Reflections on ISECN Engagement

By Emily Fisher

How long have you been a member of ISECN? Have you ever wanted to become more involved? (What does it mean to be an “involved ISECN member”?) Maybe you have seen announcements for different open volunteer positions and wondered if there’s a way to get involved that does not involve (a) either writing for the newsletter or (b) being responsible for an entire geographical region as a regional coordinator. Maybe you have also wondered how we can, as ISECN members, get actively involved in health promotion research and practitioner discussions.

I hope that by writing a little bit more about my personal experience with ISECN and through highlighting others’ experiences, you will discover new ways you can further engage in ISECN. Back in 2008, as a student at the University of Bergen, I heard about this group ISECN. I knew I wanted to expand my professional network and this seemed like the perfect place to do it. I had no idea how I could be involved, what sort of skill set they required, or even what I could contribute to ISECN, but I wanted to try. So, with nothing more than the idea of wanting to be a part of something, I had a phone call with then-Chair (and ISECN founder), Hope Corbin. Out of that conversation, the idea for the newsletter was born- and since then my editing skills have vastly improved, the newsletter has expanded far beyond its original scope and relevance, and there are many more beyond the team of 1 (me!) that started it.

The situation I described above is not unique: our entire team is made up of individuals that have begun their work in ISECN through simply wanting to be engaged and letting ISECN leaders know about their interest. Some first got involved through the New Media group, which is a working group around how to use technology (like Twitter, Facebook, and the web) to expand the reach of ISECN and health promotion. Members of the New Media working group were able to use those skills beyond ISECN work when they were an active part of the live coverage at the IUHPE World Conference in Geneva in 2010. Others have gotten more involved in ISECN after finding out about a working group on Health Promotion in Africa.

I would like to describe this “working group” process, with the Health Promotion in Africa Working Group as an example, because this type of involvement is less advertised and joining (or starting) a working group takes initiative on the part of an individual member. It is also much less structured than the ISECN volunteer positions you may have seen advertised in the newsletter for editor or regional coordinator. The Health Promotion in Africa working group is the group whose work you can see highlighted in the March 2012 Health Promotion Connection or under the “Health Promotion in Africa” tab on this website. They started meeting over the free online service, Skype, because they were all over the world (Ghana, Kenya, Brussels, Canada and the US…), but had a common interest in Health Promotion and Africa. They began the group by a discussion, chose some focus areas within these broad topics, and each did some background reading. They then sent each other articles to read and discuss before each conference call. The goal of the group is connection, idea generation, and tangible output: the article you see published here is a direct result of their group work and they hope to present other work through publication or at future conferences.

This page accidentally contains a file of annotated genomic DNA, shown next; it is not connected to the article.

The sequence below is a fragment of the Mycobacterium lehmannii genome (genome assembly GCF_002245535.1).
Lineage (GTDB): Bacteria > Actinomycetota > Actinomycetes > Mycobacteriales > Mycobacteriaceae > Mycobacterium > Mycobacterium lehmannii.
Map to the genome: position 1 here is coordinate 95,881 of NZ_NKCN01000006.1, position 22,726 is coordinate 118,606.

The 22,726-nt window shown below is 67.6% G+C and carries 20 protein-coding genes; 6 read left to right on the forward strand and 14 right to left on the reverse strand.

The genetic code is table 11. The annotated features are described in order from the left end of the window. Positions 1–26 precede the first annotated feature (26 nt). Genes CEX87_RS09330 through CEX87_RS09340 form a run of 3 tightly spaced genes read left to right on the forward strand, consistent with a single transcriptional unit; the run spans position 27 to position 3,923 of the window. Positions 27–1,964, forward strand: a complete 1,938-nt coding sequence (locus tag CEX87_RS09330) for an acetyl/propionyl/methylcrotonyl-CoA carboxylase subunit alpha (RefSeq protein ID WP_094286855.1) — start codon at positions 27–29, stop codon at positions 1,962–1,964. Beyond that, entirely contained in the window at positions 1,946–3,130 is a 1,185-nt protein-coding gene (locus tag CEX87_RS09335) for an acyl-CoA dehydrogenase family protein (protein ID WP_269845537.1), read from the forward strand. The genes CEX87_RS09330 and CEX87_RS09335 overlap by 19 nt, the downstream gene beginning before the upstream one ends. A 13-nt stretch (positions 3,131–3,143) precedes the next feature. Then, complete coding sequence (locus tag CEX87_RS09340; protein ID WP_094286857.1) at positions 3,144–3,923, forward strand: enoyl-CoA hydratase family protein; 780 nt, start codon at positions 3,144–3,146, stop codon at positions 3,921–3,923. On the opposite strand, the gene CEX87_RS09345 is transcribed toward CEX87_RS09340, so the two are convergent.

So, you may be wondering- where are these working groups? Why don’t we hear more about them? (I asked the same question when I joined!) The answer is pretty simple- it takes one interested person to talk with a member of the leadership team. Members of the leadership team can support an interested member in beginning a working group, help with advertising the group in the newsletter, and show you how to use Skype as a tool. But it takes members who are interested in topics and have initiative (are excited about a topic) for a working group to form.

I hope you begin to think about how to contribute on this level through ISECN: it’s a great way to make professional connections all over the world and to really expand the scope of your work. Contact any member of the ISECN leadership team if you want to learn more!

Published: March 2012 HPC

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